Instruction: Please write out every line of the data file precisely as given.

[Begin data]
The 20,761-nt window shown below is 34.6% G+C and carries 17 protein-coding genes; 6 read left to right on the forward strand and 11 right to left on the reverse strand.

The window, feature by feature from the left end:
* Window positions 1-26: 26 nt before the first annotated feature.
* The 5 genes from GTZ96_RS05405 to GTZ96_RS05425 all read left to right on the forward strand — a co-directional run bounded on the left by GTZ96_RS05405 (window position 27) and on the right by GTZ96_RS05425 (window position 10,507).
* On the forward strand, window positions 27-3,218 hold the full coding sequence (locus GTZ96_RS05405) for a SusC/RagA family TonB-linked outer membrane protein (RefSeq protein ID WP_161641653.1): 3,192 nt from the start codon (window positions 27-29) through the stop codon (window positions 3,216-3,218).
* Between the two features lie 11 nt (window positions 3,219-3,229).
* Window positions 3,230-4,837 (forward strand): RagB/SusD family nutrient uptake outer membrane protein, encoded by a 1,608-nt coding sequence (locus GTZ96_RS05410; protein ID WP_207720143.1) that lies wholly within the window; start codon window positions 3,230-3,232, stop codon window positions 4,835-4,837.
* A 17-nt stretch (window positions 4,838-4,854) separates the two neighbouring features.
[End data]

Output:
The 20,761-nt window shown below is 34.6% G+C and carries 17 protein-coding genes; 6 read left to right on the forward strand and 11 right to left on the reverse strand.

The window, feature by feature from the left end:
* Window positions 1-26: 26 nt before the first annotated feature.
* The 5 genes from GTZ96_RS05405 to GTZ96_RS05425 all read left to right on the forward strand — a co-directional run bounded on the left by GTZ96_RS05405 (window position 27) and on the right by GTZ96_RS05425 (window position 10,507).
* On the forward strand, window positions 27-3,218 hold the full coding sequence (locus GTZ96_RS05405) for a SusC/RagA family TonB-linked outer membrane protein (RefSeq protein ID WP_161641653.1): 3,192 nt from the start codon (window positions 27-29) through the stop codon (window positions 3,216-3,218).
* Between the two features lie 11 nt (window positions 3,219-3,229).
* Window positions 3,230-4,837 (forward strand): RagB/SusD family nutrient uptake outer membrane protein, encoded by a 1,608-nt coding sequence (locus GTZ96_RS05410; protein ID WP_207720143.1) that lies wholly within the window; start codon window positions 3,230-3,232, stop codon window positions 4,835-4,837.
* A 17-nt stretch (window positions 4,838-4,854) separates the two neighbouring features.